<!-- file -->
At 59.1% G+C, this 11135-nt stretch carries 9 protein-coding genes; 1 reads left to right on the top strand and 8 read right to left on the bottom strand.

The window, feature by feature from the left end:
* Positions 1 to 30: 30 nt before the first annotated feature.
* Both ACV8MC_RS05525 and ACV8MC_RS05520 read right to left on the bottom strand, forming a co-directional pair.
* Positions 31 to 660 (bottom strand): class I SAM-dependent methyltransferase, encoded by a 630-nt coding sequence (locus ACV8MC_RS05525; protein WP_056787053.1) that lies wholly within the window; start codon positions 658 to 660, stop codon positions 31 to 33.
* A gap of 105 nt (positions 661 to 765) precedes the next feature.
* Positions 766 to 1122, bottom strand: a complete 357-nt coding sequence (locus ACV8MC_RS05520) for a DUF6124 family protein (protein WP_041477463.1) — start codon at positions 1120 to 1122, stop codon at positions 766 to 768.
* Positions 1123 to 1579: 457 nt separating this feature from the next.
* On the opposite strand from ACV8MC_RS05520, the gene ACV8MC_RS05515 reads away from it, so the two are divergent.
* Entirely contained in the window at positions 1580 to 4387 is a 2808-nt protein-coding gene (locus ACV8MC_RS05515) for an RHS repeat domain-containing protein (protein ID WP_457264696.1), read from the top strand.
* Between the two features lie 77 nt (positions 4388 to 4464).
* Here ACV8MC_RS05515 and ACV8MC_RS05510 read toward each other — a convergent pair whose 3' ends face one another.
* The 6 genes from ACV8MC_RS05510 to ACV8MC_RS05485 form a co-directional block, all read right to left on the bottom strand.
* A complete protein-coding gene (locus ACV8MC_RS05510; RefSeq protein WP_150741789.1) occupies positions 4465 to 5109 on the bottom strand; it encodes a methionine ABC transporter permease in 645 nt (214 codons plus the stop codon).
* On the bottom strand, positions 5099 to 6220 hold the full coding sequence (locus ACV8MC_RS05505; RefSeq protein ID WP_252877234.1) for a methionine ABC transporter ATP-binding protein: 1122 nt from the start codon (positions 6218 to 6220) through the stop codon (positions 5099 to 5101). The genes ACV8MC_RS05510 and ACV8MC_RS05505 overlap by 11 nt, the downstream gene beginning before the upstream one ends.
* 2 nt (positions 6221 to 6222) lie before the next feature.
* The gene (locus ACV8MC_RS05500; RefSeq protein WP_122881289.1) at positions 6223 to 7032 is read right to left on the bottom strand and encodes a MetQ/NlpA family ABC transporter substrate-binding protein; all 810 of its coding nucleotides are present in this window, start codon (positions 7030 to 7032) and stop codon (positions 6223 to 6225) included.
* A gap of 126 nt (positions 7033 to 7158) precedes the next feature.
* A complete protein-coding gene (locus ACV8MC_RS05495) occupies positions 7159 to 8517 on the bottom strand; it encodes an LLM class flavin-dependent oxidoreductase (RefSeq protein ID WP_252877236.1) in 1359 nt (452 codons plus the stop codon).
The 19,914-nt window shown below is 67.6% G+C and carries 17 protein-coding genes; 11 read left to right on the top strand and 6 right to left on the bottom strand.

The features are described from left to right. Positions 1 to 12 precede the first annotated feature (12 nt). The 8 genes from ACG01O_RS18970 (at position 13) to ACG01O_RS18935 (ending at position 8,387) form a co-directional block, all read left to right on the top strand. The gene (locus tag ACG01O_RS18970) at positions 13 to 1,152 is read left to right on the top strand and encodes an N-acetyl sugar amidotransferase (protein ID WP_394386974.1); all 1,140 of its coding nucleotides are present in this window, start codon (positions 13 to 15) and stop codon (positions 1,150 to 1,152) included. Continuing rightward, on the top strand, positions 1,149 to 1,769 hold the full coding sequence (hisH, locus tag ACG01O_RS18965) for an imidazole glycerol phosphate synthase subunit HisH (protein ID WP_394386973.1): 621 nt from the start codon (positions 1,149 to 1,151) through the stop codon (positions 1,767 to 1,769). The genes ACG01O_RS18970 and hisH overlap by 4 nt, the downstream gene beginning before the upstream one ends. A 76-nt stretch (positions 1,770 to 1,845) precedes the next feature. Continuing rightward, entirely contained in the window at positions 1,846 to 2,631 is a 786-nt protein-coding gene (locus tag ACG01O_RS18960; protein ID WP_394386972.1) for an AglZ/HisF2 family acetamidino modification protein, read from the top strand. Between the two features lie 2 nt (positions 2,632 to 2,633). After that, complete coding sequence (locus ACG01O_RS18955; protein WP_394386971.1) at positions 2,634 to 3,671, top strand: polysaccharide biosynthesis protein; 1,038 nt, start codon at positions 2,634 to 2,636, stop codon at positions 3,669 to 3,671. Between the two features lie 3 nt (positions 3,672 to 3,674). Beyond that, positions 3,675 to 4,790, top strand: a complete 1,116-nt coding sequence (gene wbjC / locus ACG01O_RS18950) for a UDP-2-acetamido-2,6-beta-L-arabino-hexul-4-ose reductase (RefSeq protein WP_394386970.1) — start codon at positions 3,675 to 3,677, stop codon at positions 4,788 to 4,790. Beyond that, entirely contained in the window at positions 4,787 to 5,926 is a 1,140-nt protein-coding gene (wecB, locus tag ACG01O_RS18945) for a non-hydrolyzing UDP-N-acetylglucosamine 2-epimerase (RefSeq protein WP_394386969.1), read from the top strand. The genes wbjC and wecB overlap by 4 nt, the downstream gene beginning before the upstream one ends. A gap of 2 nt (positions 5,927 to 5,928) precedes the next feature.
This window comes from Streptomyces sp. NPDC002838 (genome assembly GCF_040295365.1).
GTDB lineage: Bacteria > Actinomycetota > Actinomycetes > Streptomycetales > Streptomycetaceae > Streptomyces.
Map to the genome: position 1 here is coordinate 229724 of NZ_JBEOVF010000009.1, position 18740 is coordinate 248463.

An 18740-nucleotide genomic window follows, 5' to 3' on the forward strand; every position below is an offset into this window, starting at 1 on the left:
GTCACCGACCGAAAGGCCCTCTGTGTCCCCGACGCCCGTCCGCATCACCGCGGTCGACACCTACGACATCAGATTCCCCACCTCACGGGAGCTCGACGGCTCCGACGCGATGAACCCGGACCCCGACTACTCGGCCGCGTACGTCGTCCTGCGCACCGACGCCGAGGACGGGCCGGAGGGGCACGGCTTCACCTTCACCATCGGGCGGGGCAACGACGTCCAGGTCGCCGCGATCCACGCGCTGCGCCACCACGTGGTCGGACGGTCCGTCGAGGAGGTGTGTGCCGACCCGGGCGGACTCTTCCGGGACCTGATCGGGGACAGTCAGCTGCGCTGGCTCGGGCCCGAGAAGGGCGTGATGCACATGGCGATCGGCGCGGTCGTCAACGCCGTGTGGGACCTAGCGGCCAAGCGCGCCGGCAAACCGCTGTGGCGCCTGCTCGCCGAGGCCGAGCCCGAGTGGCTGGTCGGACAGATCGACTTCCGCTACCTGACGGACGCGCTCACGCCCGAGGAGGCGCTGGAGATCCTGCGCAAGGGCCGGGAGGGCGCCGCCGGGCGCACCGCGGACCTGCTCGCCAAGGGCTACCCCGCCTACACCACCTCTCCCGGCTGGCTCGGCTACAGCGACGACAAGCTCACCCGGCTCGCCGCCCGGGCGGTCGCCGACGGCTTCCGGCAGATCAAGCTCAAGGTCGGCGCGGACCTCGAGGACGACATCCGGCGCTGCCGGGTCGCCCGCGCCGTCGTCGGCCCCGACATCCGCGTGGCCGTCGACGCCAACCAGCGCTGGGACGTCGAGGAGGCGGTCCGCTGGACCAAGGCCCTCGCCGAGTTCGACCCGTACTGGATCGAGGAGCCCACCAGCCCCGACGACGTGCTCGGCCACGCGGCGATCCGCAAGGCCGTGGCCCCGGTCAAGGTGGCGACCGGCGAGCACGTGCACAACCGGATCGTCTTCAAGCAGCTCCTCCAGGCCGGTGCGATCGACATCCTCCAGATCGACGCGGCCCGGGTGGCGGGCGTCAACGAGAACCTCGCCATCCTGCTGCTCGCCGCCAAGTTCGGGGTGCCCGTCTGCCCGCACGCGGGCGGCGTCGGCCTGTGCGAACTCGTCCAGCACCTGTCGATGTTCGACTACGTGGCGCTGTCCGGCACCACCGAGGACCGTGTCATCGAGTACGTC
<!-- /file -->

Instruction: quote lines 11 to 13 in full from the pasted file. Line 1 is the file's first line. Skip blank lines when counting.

* Between the two features lie 77 nt (positions 4388 to 4464).
* Here ACV8MC_RS05515 and ACV8MC_RS05510 read toward each other — a convergent pair whose 3' ends face one another.
* The 6 genes from ACV8MC_RS05510 to ACV8MC_RS05485 form a co-directional block, all read right to left on the bottom strand.